Police analyzed a suicide note and hate-filled Internet postings Thursday, searching for clues about what led a bullied teenage outcast to launch an indiscriminate killing spree at his school that left eight other people dead.
Finns mourned the victims of the school massacre, with flags across the Nordic nation flying at half staff. Grieving students placed candles outside the sealed-off high school in southern Finland, and the president attended a memorial service for the victims in the capital.
Investigators said Pekka-Eric Auvinen, 18, appeared bent on causing maximum bloodshed as he opened fire Wednesday inside Jokela High School in Tuusula, some 30 miles north of Helsinki.
Apparently selecting his victims randomly, he killed six fellow students, the school nurse and the principal before turning the gun on himself, police said.
"There's nothing that links him with the victims except that they attended the same school," Detective Superintendent Tero Haapala told The Associated Press.
Investigators gave a chilling account of the mayhem, which started just before noon and ended two hours later when police found Auvinen in a bathroom near the school cafeteria with a self-inflicted gunshot wound to his head. He died at a hospital a few hours later.
Police found 69 shells at the scene, suggesting Auvinen fired at least as many shots. The victims were shot in the head or the upper body - some with only a few gunshot wounds, others with almost 20, Haapala told a news conference.
The killer also tried to start a fire, dousing the floor and walls of the second floor of the school building in a flammable liquid, but failed to ignite it, Haapala said.
Haapala described Auvinen as a "lonely rider" who was bullied by other students. He said the motive for his rampage remained uncertain, "but the explanation can be found mainly in his Web writings and his social behavior."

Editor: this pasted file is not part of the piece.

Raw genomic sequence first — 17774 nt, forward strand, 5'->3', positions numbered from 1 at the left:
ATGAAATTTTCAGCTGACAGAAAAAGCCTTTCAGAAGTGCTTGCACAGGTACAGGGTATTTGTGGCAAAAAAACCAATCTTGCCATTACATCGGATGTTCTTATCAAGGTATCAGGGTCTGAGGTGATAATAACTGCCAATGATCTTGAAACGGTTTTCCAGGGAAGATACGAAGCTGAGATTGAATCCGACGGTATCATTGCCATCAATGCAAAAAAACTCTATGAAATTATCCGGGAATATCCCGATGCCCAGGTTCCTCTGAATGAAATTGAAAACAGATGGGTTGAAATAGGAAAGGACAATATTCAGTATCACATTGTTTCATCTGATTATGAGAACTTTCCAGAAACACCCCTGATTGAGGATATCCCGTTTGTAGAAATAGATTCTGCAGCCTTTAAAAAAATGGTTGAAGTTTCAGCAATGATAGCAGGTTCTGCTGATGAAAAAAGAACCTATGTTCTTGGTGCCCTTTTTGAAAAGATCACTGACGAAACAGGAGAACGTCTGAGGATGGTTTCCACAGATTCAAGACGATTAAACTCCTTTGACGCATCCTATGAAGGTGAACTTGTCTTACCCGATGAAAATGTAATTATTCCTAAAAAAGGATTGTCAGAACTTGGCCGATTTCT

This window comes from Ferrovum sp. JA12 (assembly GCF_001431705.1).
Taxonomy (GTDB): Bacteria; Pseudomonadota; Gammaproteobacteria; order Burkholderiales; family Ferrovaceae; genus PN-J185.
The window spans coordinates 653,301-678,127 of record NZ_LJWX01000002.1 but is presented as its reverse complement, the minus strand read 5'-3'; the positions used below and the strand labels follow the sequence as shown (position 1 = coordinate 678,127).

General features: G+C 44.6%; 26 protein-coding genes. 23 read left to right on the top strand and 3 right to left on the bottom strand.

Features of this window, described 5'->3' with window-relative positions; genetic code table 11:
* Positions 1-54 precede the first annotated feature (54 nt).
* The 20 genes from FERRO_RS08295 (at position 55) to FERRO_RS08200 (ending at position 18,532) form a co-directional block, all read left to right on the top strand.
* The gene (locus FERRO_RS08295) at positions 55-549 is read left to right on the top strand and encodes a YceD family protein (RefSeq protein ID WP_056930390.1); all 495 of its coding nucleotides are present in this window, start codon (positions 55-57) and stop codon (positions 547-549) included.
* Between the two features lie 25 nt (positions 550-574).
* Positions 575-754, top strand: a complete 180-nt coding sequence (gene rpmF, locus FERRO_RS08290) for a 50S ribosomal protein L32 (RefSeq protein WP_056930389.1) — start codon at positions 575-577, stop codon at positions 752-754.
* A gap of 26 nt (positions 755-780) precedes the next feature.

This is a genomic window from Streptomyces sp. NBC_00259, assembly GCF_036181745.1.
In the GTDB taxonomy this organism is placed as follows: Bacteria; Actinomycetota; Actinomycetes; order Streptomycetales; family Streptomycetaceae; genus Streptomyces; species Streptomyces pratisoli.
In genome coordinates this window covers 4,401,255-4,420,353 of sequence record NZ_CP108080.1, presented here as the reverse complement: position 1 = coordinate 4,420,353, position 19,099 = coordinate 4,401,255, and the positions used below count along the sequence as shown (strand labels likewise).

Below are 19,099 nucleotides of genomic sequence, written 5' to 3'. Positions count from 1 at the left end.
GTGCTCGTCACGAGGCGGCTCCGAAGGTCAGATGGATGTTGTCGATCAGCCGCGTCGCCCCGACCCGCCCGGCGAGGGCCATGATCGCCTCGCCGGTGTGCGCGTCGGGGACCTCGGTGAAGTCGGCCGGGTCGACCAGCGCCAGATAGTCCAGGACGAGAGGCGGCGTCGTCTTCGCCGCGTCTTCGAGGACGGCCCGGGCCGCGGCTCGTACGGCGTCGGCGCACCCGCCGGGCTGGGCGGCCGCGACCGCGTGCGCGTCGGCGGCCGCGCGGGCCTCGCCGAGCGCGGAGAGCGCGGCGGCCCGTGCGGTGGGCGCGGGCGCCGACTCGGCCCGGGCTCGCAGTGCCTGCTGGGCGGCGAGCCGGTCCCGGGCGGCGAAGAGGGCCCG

Police spokesman Goran Wennqvist told reporters that Auvinen left a suicide note at his home before the attack "saying goodbye to his family" and explaining his hatred toward society. He did not give details.
Police said they also seized books and other printed material that suggested Auvinen had "radical thoughts" and was planning an attack, Haapala said.
Investigators believe Auvinen revealed plans for the attack in postings on YouTube in which he urges revolution and grins after taking target practice.
One posting called for a popular uprising against "the enslaving, corrupted and totalitarian regimes" and appeared to anticipate a violent attack.
"I am prepared to fight and die for my cause. I, as a natural selector, will eliminate all who I see unfit, disgraces of human race and failures of natural selection," the posting said.
Auvinen shot the victims with a .22-caliber Sic Sauer Mosquito pistol, police said, adding that about a dozen other people were injured as they tried to escape from the school.
Those killed were three women - the 61-year-old principal, a 43-year-old nurse and a 25-year-old student - and five male students, ages 16-18, police said.
They said Auvinen belonged to a gun club and got a license for the pistol on Oct. 19. He bought the gun days before the attack from a local gun store along with 500 rounds of ammunition.
Auvinen did not have a previous criminal record and came from an ordinary family, police said.
Witnesses described a scene of mayhem in the leafy lakeside community, in which the assailant scoured the school for victims while shouting slogans of "revolution."
On Thursday, grieving students placed candles outside the school, which was still roped off by police tape as forensic experts sought to reconstruct the shooting spree that sent panicked students and teachers fleeing for their lives.
Thursday was declared a day of mourning in Finland, which is unaccustomed to deadly shootings although it has a high rate of gun ownership.
Memorial services were held across Finland including in Tuusula, where a church was turned into a crisis center with experts on hand to comfort grieving residents.
After a service at Helsinki Cathedral, President Tarja Halonen called on Finns to support each other in what she called a day of sorrow for the nation of 5.2 million.